Exorcism and Money: The Symbolic World of the Five-Fury Spirits in Late Imperial China

By Qitao Guo | Go to book overview

5
The New Identities
of Wuchang

Popular Wuchang symbolism in Huizhou, as in Guangde, was fundamentally about the exorcism of evil ghosts. And here, too, Wuchang was placed at the bottom of local pantheons and functioned to enhance the tutelary deity of the local community or lineage. But where Zhang Bo was a deified figure in Guangde, in Huizhou he was naturally overshadowed by other heroes who had made great contributions to the Huizhou region in previous times—deified figures such as Wang Hua

and Zhang Xun .1 The similar mechanism of ji er mingzhi made these famous Huizhou heroes anthropomorphic proxies for the city and earth gods who headed Huizhou local pantheons and presided over Huizhou exorcism rites. More significantly, Huizhou merchants adopted the deities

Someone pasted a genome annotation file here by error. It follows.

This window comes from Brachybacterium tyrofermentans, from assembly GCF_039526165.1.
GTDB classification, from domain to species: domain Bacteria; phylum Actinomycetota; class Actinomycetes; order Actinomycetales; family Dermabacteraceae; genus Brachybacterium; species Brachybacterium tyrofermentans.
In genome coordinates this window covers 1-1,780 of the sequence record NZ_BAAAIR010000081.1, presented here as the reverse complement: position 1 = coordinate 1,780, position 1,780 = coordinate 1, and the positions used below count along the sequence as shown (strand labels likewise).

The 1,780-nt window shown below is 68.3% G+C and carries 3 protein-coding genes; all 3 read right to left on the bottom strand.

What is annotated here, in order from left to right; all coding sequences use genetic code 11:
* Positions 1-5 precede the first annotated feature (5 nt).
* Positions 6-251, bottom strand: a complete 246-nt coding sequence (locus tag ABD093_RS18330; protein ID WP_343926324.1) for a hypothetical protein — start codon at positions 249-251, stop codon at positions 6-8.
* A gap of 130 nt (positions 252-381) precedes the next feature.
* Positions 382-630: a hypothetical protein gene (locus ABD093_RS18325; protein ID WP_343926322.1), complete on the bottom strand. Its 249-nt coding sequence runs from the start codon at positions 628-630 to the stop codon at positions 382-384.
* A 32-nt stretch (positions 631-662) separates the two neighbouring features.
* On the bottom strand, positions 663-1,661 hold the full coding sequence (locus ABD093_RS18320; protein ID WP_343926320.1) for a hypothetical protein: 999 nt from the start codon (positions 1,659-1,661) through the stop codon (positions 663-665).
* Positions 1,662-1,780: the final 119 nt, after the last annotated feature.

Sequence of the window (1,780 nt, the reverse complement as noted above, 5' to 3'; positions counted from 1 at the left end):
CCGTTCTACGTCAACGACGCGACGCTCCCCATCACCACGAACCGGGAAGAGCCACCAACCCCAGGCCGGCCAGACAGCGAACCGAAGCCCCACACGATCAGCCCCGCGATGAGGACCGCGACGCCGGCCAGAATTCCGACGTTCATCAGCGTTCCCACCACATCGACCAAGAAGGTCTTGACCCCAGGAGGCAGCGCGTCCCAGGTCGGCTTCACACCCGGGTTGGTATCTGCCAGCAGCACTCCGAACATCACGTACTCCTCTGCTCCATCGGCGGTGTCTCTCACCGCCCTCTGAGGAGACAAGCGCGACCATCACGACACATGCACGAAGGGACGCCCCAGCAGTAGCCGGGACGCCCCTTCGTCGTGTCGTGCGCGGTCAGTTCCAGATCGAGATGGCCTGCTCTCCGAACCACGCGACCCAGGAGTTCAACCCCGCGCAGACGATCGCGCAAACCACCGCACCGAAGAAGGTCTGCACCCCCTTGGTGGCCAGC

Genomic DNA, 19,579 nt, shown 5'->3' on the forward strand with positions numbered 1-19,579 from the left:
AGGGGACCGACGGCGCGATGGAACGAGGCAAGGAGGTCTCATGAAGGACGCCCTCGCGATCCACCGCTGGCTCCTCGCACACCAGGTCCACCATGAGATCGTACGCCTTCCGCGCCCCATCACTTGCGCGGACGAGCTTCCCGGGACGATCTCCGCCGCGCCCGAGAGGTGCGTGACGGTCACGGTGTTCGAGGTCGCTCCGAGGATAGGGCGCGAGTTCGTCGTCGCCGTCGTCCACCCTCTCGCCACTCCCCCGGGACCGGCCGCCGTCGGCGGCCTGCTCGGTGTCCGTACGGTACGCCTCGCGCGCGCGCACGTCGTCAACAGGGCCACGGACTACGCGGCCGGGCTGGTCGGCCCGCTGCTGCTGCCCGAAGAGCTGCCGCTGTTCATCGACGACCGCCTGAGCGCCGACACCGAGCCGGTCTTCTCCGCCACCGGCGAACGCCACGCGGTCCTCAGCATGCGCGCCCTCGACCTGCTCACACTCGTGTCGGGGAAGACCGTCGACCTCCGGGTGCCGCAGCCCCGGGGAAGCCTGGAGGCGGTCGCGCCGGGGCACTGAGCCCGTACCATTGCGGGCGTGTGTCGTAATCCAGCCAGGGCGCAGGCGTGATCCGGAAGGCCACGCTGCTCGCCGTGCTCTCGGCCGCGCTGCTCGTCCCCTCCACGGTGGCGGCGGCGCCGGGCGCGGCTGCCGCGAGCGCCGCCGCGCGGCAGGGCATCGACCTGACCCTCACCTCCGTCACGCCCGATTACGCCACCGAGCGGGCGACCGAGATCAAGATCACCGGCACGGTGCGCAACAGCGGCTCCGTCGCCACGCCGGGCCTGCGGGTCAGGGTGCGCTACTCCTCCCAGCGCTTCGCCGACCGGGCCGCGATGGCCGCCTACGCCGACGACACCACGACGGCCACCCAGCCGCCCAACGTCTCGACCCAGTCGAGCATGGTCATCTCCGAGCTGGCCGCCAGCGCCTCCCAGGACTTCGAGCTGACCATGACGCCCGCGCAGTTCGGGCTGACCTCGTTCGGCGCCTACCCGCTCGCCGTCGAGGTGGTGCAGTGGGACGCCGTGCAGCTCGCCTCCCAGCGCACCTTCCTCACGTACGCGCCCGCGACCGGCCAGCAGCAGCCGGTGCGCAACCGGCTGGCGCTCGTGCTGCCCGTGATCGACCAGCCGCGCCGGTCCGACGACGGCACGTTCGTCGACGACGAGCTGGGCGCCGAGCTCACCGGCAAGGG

1. Zhang Bo continued to be worshipped in Huizhou through the Qing and after. The King Zhang temple in Shexian, for instance, is mentioned in SXZ (pp. 231–232) immediately after temples for worshipping Wang Hua, Liu Meng

, and Zhang Xun. Evidence indicates that Wang Hua became the primary deity in a Huizhou Guanghui (Cishan) temple, (Cheng Ting, Chunfan jicheng, 2a). More interestingly, HZZ (1566 ed., 10.10b) mentions five “King Zhang temples” (Zhangwang miao ), devoted to worshipping the god Guangde Cishan, in Qimen county alone. QXZ (1873 ed., p. 314) also mentions five King Zhang temples and a new one, most of which were in the same locations as indicated in HZZ. But the QXZ editors clearly indicate that the primary god for these temples was Zhang Xun, not Zhang Bo. Could this have been a result of this locality’s ji er mingzhi strategy, or could it be that the QXZ editors have mistaken the primary god worshipped in those King Zhang temples in the late Qing? If the latter is the case, this mistake reflects the popularity of Zhang Xun in Qimen; it indicates that Zhang Xun had overshadowed Zhang Bo. Nevertheless, in Huizhou, Zhang Xun was indeed also called “King Zhang” (JXZ, p. 139).

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